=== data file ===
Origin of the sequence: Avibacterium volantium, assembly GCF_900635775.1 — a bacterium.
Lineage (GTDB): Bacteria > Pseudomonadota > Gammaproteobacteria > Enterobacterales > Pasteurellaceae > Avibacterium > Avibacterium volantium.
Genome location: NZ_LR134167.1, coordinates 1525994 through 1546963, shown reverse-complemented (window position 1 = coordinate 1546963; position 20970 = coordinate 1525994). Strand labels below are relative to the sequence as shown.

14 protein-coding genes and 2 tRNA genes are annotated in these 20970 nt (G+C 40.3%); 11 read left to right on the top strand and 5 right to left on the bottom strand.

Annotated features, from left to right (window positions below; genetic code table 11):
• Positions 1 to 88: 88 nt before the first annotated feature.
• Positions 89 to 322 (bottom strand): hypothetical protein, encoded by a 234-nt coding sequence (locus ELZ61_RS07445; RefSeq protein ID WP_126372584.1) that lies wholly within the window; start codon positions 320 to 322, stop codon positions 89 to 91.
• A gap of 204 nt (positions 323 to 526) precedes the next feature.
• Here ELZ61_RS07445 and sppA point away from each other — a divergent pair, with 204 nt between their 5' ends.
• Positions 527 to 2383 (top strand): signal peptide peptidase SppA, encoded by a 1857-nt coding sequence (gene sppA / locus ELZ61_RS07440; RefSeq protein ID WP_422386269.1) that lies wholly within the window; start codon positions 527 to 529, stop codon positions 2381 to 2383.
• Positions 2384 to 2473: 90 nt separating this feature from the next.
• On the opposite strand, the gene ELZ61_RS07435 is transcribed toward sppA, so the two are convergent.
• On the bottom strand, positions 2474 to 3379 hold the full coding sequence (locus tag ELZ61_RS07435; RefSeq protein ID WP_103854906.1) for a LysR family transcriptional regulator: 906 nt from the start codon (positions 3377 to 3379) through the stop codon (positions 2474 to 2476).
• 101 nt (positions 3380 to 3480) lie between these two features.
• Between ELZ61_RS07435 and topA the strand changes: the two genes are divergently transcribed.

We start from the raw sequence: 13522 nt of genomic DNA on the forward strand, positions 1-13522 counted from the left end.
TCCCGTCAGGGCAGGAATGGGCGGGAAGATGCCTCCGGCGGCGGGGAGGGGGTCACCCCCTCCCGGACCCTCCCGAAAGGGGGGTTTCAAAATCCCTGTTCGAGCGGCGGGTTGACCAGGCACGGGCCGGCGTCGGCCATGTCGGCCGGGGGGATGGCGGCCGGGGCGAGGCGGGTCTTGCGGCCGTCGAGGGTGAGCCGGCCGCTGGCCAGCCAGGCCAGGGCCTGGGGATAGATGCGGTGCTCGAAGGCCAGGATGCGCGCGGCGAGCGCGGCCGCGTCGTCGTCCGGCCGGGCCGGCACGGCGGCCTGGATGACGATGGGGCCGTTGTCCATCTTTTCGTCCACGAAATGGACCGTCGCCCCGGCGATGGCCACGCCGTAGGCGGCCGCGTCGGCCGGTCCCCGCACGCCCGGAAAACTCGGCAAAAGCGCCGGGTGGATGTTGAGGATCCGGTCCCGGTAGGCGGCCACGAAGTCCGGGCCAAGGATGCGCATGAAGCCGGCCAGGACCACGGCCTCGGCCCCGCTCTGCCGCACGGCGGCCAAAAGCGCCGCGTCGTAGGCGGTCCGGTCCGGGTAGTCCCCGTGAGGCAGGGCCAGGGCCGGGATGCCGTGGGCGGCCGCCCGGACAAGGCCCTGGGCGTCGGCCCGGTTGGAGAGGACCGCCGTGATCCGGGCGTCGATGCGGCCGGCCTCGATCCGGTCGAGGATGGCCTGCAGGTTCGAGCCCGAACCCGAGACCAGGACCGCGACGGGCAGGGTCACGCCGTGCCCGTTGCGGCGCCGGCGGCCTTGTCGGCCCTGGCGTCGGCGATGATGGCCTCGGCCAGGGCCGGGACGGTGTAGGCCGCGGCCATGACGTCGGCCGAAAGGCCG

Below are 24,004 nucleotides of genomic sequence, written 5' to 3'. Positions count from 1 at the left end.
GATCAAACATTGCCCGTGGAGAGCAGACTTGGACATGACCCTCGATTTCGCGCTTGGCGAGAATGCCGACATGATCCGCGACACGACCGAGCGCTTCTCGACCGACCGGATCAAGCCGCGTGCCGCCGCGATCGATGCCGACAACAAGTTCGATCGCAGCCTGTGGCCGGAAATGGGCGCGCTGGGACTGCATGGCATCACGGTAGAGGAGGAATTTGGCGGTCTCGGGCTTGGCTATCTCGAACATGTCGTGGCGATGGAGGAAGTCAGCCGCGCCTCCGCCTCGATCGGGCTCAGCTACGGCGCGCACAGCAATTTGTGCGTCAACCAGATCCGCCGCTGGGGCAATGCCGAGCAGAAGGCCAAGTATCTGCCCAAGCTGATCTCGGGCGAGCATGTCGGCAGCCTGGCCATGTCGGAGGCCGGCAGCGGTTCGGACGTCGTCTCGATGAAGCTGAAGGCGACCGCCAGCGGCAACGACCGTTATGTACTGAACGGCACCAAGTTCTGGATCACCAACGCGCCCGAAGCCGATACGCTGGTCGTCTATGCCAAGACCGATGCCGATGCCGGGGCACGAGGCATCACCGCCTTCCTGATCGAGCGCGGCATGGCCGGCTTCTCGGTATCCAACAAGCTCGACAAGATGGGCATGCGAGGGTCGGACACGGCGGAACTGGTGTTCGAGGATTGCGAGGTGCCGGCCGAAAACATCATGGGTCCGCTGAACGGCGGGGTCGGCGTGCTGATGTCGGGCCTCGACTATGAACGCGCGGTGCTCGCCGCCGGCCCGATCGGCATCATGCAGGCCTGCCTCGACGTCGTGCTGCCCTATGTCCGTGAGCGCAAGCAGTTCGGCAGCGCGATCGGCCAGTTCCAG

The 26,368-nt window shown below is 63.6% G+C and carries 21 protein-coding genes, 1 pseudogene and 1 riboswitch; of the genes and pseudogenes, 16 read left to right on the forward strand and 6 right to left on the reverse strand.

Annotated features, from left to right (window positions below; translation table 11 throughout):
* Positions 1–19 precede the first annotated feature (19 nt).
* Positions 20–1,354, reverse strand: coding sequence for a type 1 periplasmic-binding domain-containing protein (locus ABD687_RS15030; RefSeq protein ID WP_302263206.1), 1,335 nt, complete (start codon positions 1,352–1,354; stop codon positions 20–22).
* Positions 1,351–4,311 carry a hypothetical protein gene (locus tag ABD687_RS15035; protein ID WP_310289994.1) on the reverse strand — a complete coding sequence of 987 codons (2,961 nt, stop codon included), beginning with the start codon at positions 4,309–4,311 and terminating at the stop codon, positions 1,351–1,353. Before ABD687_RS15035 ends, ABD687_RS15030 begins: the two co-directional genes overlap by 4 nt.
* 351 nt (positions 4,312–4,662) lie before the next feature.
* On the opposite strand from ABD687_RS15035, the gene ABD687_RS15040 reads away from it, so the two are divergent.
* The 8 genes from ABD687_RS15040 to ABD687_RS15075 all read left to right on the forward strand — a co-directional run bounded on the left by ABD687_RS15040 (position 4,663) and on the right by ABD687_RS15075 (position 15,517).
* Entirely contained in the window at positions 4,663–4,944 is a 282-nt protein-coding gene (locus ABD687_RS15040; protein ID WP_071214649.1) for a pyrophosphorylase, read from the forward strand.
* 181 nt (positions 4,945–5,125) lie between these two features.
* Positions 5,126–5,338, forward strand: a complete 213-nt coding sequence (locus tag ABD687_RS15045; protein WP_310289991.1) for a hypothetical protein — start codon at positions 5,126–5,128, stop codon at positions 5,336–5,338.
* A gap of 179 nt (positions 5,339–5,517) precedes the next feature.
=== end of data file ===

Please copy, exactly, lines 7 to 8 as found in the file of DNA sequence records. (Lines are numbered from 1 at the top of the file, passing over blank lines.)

• Positions 89 to 322 (bottom strand): hypothetical protein, encoded by a 234-nt coding sequence (locus ELZ61_RS07445; RefSeq protein ID WP_126372584.1) that lies wholly within the window; start codon positions 320 to 322, stop codon positions 89 to 91.
• A gap of 204 nt (positions 323 to 526) precedes the next feature.